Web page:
Bossypants

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Bossypants
Bossypants Cover (Tina Fey) - 200px.jpeg
Author Tina Fey
Country United States
Language English
Genre Autobiography
Publisher Little, Brown and Company
Publication date
April 5, 2011
Media type Print
Pages 277
ISBN 0-316-05686-3
LC Class PN2287.F4255 A3 2011

Bossypants is an autobiographical comedy book written by American comedian Tina Fey.[1][2][3] The book topped The New York Times Best Seller list, and stayed there for five weeks upon its release.[4] Since its release, the book has sold over one million copies in the U.S.[5] Fey's Grammy nominated narration of the audio book has sold over 150,000 copies on Audible.com.[6] A paperback reprint edition was released in January 2012, from Reagan Arthur Books, an imprint of Little, Brown.

Background[edit]

Tina Fey holding a copy of Bossypants on her book tour at a Barnes & Noble in New York City April 8, 2011.

In 2008, the prospect of a Tina Fey book was reportedly the subject of a bidding war among publishers which lead to an advance of $6 million.[7] As part of her deal with Little, Brown & Co., a gift was made to the New York based Books for Kids Foundation.[8]

Synopsis[edit]

Fey uses humorous anecdotes to tell her life story, including how she came to be on Saturday Night Live and how she created 30 Rock.[1]

Chapter One: Origin Story[edit]

Fey recalls the childhood attack that left her with a facial scar, and how others have reacted to it.

Chapter Two: Growing Up and Liking It[edit]

Fey recounts her childhood in Upper Darby, Pennsylvania, her mother's squeamish attitude to explaining menstruation, and her feelings about when girls become women. She describes her first visit to a gynecologist as a young woman in Rogers Park, Chicago, in which she passed out.

Chapter Three: All Girls Must be Everything[edit]

Fey describes a summer in Wildwood, New Jersey with her cousins, who she credits with teaching her everything about womanhood and beauty. She criticizes the impossible standards of mainstream American beauty existing today, particularly the mythic status afforded to blonde hair, and describes all her physical forms she has since come to appreciate.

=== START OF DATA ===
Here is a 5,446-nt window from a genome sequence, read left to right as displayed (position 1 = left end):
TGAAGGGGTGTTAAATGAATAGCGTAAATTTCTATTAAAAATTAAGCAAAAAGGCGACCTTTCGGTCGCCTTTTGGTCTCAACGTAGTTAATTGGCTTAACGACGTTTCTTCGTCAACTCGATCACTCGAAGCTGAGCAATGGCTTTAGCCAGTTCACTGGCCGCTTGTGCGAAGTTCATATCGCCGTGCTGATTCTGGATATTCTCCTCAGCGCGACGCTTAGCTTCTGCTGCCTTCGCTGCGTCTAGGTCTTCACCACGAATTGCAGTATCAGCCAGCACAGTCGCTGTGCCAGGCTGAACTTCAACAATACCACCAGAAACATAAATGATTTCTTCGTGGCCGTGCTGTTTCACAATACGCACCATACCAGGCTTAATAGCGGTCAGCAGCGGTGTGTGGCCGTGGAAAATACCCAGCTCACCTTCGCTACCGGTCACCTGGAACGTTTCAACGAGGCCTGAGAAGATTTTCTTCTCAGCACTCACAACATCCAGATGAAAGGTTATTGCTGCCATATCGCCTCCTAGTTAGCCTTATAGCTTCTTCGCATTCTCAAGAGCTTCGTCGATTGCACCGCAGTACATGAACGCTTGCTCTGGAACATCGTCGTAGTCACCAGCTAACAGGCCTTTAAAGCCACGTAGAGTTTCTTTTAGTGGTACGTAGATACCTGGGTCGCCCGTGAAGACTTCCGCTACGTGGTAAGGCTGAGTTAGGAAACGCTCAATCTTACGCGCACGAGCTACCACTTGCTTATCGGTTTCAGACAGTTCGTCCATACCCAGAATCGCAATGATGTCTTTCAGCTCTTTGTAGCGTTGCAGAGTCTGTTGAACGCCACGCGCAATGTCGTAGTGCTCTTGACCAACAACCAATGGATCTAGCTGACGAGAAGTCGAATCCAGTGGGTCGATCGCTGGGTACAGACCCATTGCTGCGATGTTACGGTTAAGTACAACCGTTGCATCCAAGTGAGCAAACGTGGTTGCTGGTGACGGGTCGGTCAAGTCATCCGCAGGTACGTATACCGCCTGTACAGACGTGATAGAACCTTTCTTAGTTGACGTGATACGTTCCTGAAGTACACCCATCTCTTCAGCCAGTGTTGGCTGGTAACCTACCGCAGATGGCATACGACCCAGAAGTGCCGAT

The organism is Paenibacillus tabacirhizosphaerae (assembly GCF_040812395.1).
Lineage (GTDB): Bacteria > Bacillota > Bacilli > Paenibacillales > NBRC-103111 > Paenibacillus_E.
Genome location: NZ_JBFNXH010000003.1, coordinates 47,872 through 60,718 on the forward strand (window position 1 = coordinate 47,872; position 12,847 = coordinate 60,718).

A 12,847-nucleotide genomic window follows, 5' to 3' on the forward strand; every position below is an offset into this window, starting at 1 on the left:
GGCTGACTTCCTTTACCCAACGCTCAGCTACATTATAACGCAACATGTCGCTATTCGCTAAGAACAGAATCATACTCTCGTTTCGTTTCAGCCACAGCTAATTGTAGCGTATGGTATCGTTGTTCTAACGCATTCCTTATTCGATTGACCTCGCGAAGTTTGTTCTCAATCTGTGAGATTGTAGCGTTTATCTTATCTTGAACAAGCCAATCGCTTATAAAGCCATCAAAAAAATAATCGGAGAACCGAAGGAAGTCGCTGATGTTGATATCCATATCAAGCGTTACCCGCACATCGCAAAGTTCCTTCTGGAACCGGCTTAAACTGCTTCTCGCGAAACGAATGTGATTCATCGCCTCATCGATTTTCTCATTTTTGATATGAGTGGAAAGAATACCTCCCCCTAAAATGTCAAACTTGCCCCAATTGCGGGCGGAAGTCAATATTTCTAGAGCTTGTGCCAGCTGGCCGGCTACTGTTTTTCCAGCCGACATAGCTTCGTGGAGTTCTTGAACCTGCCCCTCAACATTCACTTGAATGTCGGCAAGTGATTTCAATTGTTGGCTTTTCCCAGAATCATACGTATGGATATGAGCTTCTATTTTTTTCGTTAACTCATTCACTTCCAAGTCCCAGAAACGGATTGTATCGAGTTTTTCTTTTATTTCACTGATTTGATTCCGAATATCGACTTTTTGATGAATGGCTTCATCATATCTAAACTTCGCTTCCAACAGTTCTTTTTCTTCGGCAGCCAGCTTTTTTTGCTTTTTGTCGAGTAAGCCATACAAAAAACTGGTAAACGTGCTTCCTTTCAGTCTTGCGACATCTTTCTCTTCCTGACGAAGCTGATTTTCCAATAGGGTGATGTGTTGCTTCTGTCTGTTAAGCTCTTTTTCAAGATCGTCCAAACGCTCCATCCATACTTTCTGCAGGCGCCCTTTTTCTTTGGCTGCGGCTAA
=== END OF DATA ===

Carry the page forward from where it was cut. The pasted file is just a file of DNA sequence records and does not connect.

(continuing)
Chapter Four: Delaware County Summer Showtime[edit]

Fey recalls her time as a teenager at the Delaware County Summer Showtime (a somewhat edited version of the Upper Darby Summer Stage). There, she makes friends with several "half-closeted" gay men, and two 25-year old lesbians called Karen and Sharon. She describes an awkward coming-out at a high school party with students from Archbishop Prendergast High School, her experiences with a homophobic gym teacher, and her own realization that she was using her gay friends as "props".

Chapter Five: That's Don Fey[edit]

A tribute to Fey's father - his "handsome but terrifying" face in repose, his style, his many skills (mystery writing, woodworking, fluent Greek), his devotion to Philadelphia sports teams and his Goldwater Republican politics. Fey also describes her father's "pre-Norman Lear attitude towards race-relations, which involved dancing with Lionel Hampton at a concert when others wouldn't, whilst also cautioning his children to avoid black kids from West Philadelphia. She remembers a particular incident in 1979 when she and her father attempt to return a bottle of carpet shampoo.

Chapter Six: Climbing Old Rag Mountain[edit]

Fey describes her time as a student at the University of Virginia, in particular a time when a potential love interest (whom she describes as "a young, handsome Robert Wuhl") invited her to climb Old Rag Mountain in the Blue Ridge Mountains.

Chapter Seven: Young Men's Christian Association[edit]

After moving to Chicago on Halloween of 1992 to take improv classes at the The Second City Theater, Fey takes a day job working the front desk at a YMCA in Evanston, Illinois in the early morning. She describes the many residents of the YMCA, many with mental problems, and the staff, including Donna, a receptionist with limited capacity for conversation. She describes her sadness at seeing the residents' Christmas dinner, an outburst from one of the residents while off his medication, her frustration with the office hierarchy and her decision to escape the front desk by "stealing" an office-job from Donna.

Chapter Eight: The Windy City, Full of Meat[edit]